HERAWaclaw Zimpel - bass clarinet, tarogato, harmonium, trombita
Paweł Postaremczak - tenor sax, soprano sax, prepared piano, fujara
Ksawery Wójciński - double bass, cello
Paweł Szpura - drums
Sara Kałużna - tampura
Maniucha Bikont - vocal
Stef Gijsels freejazzblog.org * * * * *
One of my favorite albums of 2010 was "Hera", because of its innovative approach to jazz, shifting boundaries, very expressive and accessible at the same time. The band's second album is in the same league, but with a few changes.
The band is the same, Wacław Zimpel on clarinet, bass clarinet, harmonium, and tarogato, Paweł Posteremczak on soprano, tenor saxophones and piano, Ksawery Wójcinski on double bass, and Paweł Szpura on drums and percussion. On this album they are joined by Maniucha Bikont on voice, and Sara Kałuzna on tampura. The second change is the integration of more folk elements.
The album starts with a long and hypnotic piece, "In That Place There Is No Happiness Or Unhappiness", in which the harmonium offers the most discerning character together with the mesmerising rhythm section, and ever maddening tempo, over which Posteremczak's tenor roars and howls like a Gato Barbieri in his best moments. And the reference to the sixties is not coincidental, as the band integrates world music and folk elements in its jazz. "
"No Truth Or Untruth" starts equally slow, with Posteremczak playing the trembita, an instrument with a deep, moaning sound, accompanied by Zimpel on Slovakian overtone flute - folk instruments, but they have probably never sounded so dark and ominous as you will hear them here. The effect is again spell-binding, and even increases as the rhythm picks up after seven minutes for another journey of tribal psychedelics, with the bass clarinet and the tenor interweaving their sounds in a strange and magical dance of short phrases circling closely around the tonal center, and in contrast, sounding more joyful.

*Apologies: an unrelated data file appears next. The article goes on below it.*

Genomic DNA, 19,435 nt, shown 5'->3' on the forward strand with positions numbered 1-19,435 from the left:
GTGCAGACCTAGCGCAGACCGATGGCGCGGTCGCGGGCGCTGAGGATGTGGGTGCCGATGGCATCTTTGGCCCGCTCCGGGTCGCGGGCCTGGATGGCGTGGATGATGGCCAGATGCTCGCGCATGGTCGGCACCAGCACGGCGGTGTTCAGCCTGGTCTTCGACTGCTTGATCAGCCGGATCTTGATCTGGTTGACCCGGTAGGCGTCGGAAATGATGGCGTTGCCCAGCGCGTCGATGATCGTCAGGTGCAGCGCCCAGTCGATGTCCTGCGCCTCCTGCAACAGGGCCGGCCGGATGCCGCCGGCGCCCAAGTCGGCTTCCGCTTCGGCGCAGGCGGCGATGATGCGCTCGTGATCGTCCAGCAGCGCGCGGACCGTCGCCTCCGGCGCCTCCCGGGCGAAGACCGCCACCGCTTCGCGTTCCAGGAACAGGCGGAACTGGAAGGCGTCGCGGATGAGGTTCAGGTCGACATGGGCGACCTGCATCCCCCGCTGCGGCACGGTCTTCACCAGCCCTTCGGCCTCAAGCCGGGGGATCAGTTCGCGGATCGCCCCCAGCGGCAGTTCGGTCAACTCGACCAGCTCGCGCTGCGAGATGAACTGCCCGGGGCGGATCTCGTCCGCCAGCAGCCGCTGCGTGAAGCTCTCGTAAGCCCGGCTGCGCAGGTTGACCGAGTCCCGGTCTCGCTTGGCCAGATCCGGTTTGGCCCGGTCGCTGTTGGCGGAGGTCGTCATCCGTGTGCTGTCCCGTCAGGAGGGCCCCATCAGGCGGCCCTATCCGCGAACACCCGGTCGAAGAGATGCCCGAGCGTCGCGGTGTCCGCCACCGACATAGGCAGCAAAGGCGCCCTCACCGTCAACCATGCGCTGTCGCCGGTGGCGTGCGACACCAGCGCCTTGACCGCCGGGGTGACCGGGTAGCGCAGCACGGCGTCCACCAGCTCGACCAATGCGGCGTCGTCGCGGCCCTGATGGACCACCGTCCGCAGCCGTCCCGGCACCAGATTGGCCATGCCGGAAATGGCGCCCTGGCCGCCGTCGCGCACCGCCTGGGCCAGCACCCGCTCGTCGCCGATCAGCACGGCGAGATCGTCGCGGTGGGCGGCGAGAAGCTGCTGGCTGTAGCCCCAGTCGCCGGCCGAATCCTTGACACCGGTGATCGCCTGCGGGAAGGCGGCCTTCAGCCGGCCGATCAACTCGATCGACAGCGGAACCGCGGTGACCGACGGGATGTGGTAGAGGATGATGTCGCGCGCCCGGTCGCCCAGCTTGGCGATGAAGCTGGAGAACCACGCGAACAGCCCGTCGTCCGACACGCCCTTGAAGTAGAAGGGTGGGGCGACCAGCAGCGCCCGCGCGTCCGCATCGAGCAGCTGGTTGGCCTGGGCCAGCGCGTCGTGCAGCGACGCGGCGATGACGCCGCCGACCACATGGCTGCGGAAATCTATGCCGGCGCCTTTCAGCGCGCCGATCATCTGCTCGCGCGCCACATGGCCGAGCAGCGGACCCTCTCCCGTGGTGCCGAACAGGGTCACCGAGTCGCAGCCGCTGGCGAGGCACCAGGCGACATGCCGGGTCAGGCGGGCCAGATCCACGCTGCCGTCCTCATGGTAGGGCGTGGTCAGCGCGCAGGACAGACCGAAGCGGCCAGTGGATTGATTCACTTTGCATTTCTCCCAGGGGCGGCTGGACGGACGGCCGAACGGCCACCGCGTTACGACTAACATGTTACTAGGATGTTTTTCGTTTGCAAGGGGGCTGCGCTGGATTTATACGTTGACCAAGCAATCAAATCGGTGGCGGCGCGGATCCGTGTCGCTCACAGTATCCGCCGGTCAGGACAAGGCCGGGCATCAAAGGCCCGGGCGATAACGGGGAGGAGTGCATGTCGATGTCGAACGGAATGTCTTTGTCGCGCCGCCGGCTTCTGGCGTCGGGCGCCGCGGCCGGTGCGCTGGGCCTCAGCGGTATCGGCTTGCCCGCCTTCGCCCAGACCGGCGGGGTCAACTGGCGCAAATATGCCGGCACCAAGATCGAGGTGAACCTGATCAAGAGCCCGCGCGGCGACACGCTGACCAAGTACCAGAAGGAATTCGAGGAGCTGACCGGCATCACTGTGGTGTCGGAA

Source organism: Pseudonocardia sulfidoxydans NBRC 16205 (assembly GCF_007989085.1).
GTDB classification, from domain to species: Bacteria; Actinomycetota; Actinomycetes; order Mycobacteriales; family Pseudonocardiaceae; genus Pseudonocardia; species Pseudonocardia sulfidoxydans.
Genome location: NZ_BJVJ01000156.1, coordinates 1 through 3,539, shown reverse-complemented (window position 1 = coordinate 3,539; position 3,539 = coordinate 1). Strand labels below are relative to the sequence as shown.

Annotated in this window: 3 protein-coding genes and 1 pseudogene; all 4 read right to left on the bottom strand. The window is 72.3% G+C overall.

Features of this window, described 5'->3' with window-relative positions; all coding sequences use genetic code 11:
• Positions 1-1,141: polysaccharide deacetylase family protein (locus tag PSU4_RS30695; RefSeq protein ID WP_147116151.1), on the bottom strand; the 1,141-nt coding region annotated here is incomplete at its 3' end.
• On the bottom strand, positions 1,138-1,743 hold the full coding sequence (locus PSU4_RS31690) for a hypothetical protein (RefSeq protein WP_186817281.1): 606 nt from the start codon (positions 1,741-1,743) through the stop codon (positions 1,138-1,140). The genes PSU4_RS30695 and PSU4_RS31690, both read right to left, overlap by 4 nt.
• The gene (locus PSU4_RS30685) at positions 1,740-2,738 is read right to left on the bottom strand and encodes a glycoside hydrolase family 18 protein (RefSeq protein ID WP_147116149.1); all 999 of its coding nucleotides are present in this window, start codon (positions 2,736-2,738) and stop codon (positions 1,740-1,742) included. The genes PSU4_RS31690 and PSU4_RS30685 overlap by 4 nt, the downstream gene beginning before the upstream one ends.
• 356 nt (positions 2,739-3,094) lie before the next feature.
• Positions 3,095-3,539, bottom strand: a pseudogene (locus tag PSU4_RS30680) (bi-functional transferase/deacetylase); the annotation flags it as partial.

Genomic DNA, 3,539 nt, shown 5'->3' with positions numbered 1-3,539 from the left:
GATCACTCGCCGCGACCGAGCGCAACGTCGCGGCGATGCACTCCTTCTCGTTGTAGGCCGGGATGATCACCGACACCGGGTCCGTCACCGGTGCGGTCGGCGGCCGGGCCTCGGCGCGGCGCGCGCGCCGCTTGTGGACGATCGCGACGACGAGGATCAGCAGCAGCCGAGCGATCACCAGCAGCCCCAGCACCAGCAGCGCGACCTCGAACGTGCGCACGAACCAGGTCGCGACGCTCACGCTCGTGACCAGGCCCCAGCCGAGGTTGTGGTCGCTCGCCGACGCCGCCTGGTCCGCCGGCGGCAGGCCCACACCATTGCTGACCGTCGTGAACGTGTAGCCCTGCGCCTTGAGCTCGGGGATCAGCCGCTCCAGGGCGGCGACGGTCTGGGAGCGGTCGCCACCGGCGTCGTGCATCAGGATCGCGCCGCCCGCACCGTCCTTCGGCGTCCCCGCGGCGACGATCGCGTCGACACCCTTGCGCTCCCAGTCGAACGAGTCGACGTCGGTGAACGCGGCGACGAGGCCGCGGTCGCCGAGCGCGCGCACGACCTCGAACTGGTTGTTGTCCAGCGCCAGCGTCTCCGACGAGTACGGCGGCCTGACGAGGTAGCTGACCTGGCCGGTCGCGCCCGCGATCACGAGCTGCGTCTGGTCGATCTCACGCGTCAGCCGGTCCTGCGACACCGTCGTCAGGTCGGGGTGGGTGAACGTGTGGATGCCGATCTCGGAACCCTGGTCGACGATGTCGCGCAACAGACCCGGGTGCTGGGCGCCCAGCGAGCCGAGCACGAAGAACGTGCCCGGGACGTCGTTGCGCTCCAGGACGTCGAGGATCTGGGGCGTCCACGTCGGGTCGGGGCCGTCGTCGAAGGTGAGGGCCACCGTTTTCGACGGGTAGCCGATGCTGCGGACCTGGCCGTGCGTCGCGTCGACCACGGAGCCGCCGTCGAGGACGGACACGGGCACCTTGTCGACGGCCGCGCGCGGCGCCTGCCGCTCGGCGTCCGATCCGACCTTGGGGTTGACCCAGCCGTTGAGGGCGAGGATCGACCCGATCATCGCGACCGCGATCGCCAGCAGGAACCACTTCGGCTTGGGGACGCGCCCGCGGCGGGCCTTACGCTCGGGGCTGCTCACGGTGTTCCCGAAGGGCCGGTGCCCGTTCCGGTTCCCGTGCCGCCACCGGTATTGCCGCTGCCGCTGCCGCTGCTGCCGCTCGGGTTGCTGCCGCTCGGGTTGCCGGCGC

The third track, "Neither Sin Or Virtue", is characterised by the hypnotic drone of the tampura, evoking some deep primitive and ritualistic feelings that resonate universally, accompanied by rattling small percussion, arco bass, and then again, possibly mirroring the dual titles of the pieces, the rhythm picks up halfway, as do the clarinet and the sax, with repetitive phrases, increasing the hypnotism and the magic, and the tempo going totally haywire, in a ferociously mad dance, that suddenly calms down for sad moaning over the endless drone of the tampura.
The album ends with "There Is No Day Or Night, No Moon Or Sun", a Slavic traditional folksong performed by Maniucha Bikont, whose voice is as authentic and beautiful as the improvisation by the band.
This is again a fantastic album, one that makes you want to dance all night under the stars, one that makes to want you weep because it resonates so much with the howling of sad humanity out there, or one that you just want to listen to, alone in the dark, to be overwhelmed, and crushed.